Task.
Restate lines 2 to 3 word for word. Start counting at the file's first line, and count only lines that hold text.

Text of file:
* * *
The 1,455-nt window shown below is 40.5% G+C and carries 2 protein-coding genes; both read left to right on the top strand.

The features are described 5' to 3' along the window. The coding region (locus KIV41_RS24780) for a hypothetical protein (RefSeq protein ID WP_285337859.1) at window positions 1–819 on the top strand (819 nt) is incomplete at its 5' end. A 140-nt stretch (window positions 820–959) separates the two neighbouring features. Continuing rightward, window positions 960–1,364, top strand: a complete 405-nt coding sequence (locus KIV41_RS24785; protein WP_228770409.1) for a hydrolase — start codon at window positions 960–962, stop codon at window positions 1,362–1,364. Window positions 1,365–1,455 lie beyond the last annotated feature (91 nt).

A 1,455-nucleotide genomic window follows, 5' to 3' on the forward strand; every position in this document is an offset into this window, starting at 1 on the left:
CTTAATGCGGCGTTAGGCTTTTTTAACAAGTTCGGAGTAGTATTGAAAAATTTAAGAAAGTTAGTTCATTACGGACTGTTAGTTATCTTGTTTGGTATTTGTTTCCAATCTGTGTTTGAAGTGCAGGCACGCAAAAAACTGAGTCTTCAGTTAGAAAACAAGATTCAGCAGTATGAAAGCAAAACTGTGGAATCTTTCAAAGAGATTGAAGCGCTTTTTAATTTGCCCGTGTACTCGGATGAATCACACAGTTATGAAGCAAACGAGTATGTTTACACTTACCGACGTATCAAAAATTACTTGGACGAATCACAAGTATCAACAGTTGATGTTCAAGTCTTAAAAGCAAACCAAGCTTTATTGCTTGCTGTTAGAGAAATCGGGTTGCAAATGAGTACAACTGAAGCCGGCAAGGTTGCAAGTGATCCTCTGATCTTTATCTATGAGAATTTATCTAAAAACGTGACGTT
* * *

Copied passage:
The features are described 5' to 3' along the window. The coding region (locus KIV41_RS24780) for a hypothetical protein (RefSeq protein ID WP_285337859.1) at window positions 1–819 on the top strand (819 nt) is incomplete at its 5' end. A 140-nt stretch (window positions 820–959) separates the two neighbouring features. Continuing rightward, window positions 960–1,364, top strand: a complete 405-nt coding sequence (locus KIV41_RS24785; protein WP_228770409.1) for a hydrolase — start codon at window positions 960–962, stop codon at window positions 1,362–1,364. Window positions 1,365–1,455 lie beyond the last annotated feature (91 nt).

A 1,455-nucleotide genomic window follows, 5' to 3' on the forward strand; every position in this document is an offset into this window, starting at 1 on the left: